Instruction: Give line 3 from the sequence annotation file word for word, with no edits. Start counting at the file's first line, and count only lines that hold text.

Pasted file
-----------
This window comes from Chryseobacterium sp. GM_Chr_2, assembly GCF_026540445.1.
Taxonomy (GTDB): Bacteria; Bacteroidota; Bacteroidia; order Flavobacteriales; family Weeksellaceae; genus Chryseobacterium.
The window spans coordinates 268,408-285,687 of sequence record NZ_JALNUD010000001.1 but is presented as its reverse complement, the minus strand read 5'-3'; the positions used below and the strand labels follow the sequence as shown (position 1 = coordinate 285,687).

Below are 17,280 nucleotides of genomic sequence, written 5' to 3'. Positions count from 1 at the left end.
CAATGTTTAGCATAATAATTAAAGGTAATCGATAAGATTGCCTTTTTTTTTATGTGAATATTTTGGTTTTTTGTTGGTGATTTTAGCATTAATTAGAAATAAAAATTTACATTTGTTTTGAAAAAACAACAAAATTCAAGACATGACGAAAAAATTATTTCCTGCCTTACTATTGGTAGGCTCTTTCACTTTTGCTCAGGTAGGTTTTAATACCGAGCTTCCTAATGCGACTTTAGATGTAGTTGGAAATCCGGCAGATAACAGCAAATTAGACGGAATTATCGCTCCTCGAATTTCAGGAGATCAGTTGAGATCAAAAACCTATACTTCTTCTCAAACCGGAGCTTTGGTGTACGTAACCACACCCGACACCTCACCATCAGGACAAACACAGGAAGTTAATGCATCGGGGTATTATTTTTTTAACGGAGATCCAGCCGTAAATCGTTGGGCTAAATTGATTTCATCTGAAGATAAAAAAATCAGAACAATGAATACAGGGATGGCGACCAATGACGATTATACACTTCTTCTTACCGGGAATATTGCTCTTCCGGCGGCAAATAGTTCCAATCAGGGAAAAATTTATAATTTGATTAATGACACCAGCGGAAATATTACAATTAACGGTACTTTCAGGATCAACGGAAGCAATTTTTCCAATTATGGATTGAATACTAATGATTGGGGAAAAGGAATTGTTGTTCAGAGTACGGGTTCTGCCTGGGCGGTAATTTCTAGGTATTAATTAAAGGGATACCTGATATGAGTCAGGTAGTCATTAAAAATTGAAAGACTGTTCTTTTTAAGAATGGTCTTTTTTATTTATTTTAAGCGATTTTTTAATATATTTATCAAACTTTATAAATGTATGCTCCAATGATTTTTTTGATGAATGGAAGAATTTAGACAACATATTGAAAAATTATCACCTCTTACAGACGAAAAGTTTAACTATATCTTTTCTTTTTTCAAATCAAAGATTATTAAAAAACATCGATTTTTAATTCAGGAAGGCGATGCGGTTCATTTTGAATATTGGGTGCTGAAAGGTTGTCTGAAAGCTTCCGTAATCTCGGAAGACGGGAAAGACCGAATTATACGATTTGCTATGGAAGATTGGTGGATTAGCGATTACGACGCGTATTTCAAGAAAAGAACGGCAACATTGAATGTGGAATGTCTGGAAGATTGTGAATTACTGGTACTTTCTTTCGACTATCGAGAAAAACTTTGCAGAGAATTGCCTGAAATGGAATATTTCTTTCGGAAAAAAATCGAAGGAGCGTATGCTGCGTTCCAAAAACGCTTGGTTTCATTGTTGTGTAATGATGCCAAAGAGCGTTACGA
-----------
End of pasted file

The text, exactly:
The window spans coordinates 268,408-285,687 of sequence record NZ_JALNUD010000001.1 but is presented as its reverse complement, the minus strand read 5'-3'; the positions used below and the strand labels follow the sequence as shown (position 1 = coordinate 285,687).